June 12, 2019 Length: 3:47
They lived in different times and places, but are commemorated together.
Saint Onuphrios the Great (400). "This holy ascetic had been living a whole sixty years in the desert when the monk Paphnutius visited him. His hair and beard reached down to the ground, and long hair, as white as snow, had grown all overy his body during his years of nakedness. His appearance was cadaverous, unearthly and awe-inspiring. Seeing Paphnutius, he called him by name and then recounted to him his life in the desert. His guardian angel had appeared to him and taken him to that place. He had for a long time only eaten earth, which was hard to find in the desert, and, after that, when he had survived an intensive struggle with diabolical temptations and when his heart had become utterly established in love for God, an angel had brought him bread to eat. And besides that, through God's gracious providence, a palm tree grew up at one side of his cell, that gave good dates, and a spring of water began to flow there. 'But especially,' said Onuphrios, 'my food and drink are the sweet words of God.' To Paphnutius' question about his receiving of Communion, the hermit answered that the angel of God brought him Communion every Saturday. On the next day, the old man told Paphnutius that it was the day of his departure from this world; then he knelt down, prayed to God and gave his spirit into God's hands. Then Paphnutius saw a heavenly light that illumined the body of the departed saint, and heard a choir of angelic hosts. He buried Onuphrios' body with honour and returned to his own monastery, there as a living witness to narrate to the brethren, for their edification, the wonderful life of the man of God and the greatness of God's providence towards those who give themselves wholly to His service." (Prologue)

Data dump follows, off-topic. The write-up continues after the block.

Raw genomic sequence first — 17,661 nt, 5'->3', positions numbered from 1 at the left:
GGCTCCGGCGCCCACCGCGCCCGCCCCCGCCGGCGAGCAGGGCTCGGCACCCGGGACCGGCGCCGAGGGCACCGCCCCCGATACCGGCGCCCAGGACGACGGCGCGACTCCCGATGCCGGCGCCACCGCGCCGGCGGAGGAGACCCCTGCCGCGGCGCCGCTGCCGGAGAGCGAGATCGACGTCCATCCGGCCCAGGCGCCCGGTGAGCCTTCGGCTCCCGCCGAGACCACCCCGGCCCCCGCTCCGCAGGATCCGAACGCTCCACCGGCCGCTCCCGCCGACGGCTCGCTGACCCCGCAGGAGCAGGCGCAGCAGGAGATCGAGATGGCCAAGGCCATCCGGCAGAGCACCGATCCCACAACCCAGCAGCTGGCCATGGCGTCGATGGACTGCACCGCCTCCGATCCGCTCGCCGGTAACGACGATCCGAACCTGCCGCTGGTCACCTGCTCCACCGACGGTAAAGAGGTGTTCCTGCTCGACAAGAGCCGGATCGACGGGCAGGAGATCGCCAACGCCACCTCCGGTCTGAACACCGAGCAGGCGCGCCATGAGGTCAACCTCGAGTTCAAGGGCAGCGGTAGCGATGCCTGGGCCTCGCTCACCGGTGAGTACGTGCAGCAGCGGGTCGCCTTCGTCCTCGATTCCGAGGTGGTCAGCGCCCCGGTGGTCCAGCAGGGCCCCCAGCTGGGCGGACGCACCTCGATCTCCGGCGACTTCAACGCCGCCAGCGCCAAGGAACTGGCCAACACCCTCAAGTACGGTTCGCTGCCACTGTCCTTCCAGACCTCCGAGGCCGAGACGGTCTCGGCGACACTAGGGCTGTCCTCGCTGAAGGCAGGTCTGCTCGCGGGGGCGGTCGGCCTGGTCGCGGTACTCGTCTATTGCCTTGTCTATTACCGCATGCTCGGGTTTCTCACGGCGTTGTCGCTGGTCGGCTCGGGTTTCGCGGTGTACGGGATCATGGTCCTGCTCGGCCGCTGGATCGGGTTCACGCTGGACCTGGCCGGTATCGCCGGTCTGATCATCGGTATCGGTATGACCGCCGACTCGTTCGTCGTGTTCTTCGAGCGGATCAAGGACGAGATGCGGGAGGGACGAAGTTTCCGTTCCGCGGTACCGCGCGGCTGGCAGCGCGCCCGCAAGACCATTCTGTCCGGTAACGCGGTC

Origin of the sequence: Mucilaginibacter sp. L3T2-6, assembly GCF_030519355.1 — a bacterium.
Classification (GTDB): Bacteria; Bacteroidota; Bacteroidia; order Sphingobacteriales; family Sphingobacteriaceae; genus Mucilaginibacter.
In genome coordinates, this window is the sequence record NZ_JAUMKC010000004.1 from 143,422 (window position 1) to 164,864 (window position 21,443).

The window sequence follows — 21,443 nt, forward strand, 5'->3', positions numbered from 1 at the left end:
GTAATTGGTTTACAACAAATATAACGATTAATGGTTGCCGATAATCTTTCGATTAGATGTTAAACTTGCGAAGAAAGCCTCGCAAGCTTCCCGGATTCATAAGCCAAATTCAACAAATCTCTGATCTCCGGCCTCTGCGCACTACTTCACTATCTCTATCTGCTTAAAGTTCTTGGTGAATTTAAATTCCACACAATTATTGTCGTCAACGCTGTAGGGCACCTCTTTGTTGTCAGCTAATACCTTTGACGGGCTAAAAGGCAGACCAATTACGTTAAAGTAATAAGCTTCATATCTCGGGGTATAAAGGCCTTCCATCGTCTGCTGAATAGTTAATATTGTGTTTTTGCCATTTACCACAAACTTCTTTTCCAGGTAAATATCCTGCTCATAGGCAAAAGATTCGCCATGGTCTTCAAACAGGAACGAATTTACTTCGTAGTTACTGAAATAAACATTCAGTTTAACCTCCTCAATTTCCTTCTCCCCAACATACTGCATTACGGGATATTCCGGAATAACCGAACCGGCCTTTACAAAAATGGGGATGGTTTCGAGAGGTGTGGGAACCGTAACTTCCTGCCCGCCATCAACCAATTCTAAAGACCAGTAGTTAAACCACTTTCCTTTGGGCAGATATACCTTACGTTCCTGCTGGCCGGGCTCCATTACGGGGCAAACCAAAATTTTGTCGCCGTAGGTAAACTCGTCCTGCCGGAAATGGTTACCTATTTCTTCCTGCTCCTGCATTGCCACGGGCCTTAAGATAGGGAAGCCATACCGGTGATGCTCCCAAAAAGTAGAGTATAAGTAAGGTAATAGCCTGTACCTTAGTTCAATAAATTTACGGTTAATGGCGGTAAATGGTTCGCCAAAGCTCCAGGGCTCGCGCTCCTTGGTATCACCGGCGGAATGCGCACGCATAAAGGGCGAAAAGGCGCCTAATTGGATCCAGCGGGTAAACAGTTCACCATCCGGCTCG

The Great Horologion adds that Paphnutius intended to stay in the place where Onuphrios died, but soon the palm tree withered and the spring dried up, which Paphnutius took as a sign that he was meant to leave that place and return to live with the brethren.
Saint Peter of Mt Athos (734). He was born to a noble family in Constantinople and became a soldier. He was taken captive by the Saracens and thrown into prison in chains, in Samarra of Syria. He spent his long imprisonment praying to God to free him and send him to some deserted place where he could devote the rest of his life to ascesis and prayer. One day St Nicholas appeared to him along with St Simeon the God-receiver; when they touched his chains they melted like wax, and Peter instantly found himself outside Samarra. He set out for Rome, where he was tonsured as a monk by the Pope, then set out by ship to return home. During the voyage, the Mother of God appeared to him along with St Nicholas, and Peter heard her tell St Nicholas that she had set Mt Athos apart for Peter to live in solitude. Peter had never heard of Mt Athos, but disembarked there and settled in a cave. There he spent fifty-three years in complete solitude, praying and struggling with the harshness of the elements and the attacks of demonic powers. After he had withstood fierce temptations for awhile, an angel of God began to bring him bread every forty days. Like St Onuphrios, his humble life might have passed completely unrecorded; but by God's providence, one year before the Saint's death a deer-hunter found him and heard the tale of Peter's life, which he recorded. Saint Peter reposed in peace; his relics were taken to Macedonia.